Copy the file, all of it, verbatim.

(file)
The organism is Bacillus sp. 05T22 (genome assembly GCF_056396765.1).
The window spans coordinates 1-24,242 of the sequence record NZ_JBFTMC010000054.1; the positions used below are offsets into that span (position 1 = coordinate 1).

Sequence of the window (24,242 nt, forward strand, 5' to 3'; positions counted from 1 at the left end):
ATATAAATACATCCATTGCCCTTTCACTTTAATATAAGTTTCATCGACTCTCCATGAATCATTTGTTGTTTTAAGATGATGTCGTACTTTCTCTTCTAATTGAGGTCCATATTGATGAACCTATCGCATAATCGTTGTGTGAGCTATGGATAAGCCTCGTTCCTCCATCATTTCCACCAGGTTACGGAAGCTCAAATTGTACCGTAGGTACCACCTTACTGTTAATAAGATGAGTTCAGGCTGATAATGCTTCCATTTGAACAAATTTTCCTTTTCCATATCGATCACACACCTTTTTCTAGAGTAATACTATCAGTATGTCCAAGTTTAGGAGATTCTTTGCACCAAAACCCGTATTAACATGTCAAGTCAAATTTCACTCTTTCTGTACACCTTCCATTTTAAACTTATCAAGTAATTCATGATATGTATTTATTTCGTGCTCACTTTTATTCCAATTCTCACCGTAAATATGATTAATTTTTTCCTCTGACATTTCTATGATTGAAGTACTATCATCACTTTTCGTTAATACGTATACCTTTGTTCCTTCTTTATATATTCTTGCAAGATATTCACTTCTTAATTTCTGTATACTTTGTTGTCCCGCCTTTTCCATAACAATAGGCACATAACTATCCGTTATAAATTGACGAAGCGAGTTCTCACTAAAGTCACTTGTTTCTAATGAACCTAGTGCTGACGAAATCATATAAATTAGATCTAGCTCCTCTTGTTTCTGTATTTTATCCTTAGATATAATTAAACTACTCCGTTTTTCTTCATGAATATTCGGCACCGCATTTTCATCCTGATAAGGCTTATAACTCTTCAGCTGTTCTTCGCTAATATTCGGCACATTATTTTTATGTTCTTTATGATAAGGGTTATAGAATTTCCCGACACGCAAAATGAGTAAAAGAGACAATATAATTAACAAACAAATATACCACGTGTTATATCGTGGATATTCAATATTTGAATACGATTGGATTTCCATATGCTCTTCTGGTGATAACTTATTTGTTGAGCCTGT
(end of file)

The organism is Bacillus sp. 05T22 (genome assembly GCF_056396765.1).
The window spans coordinates 1-24,242 of the sequence record NZ_JBFTMC010000054.1; the positions used below are offsets into that span (position 1 = coordinate 1).

Sequence of the window (24,242 nt, forward strand, 5' to 3'; positions counted from 1 at the left end):
ATATAAATACATCCATTGCCCTTTCACTTTAATATAAGTTTCATCGACTCTCCATGAATCATTTGTTGTTTTAAGATGATGTCGTACTTTCTCTTCTAATTGAGGTCCATATTGATGAACCTATCGCATAATCGTTGTGTGAGCTATGGATAAGCCTCGTTCCTCCATCATTTCCACCAGGTTACGGAAGCTCAAATTGTACCGTAGGTACCACCTTACTGTTAATAAGATGAGTTCAGGCTGATAATGCTTCCATTTGAACAAATTTTCCTTTTCCATATCGATCACACACCTTTTTCTAGAGTAATACTATCAGTATGTCCAAGTTTAGGAGATTCTTTGCACCAAAACCCGTATTAACATGTCAAGTCAAATTTCACTCTTTCTGTACACCTTCCATTTTAAACTTATCAAGTAATTCATGATATGTATTTATTTCGTGCTCACTTTTATTCCAATTCTCACCGTAAATATGATTAATTTTTTCCTCTGACATTTCTATGATTGAAGTACTATCATCACTTTTCGTTAATACGTATACCTTTGTTCCTTCTTTATATATTCTTGCAAGATATTCACTTCTTAATTTCTGTATACTTTGTTGTCCCGCCTTTTCCATAACAATAGGCACATAACTATCCGTTATAAATTGACGAAGCGAGTTCTCACTAAAGTCACTTGTTTCTAATGAACCTAGTGCTGACGAAATCATATAAATTAGATCTAGCTCCTCTTGTTTCTGTATTTTATCCTTAGATATAATTAAACTACTCCGTTTTTCTTCATGAATATTCGGCACCGCATTTTCATCCTGATAAGGCTTATAACTCTTCAGCTGTTCTTCGCTAATATTCGGCACATTATTTTTATGTTCTTTATGATAAGGGTTATAGAATTTCCCGACACGCAAAATGAGTAAAAGAGACAATATAATTAACAAACAAATATACCACGTGTTATATCGTGGATATTCAATATTTGAATACGATTGGATTTCCATATGCTCTTCTGGTGATAACTTATTTGTTGAGCCTGT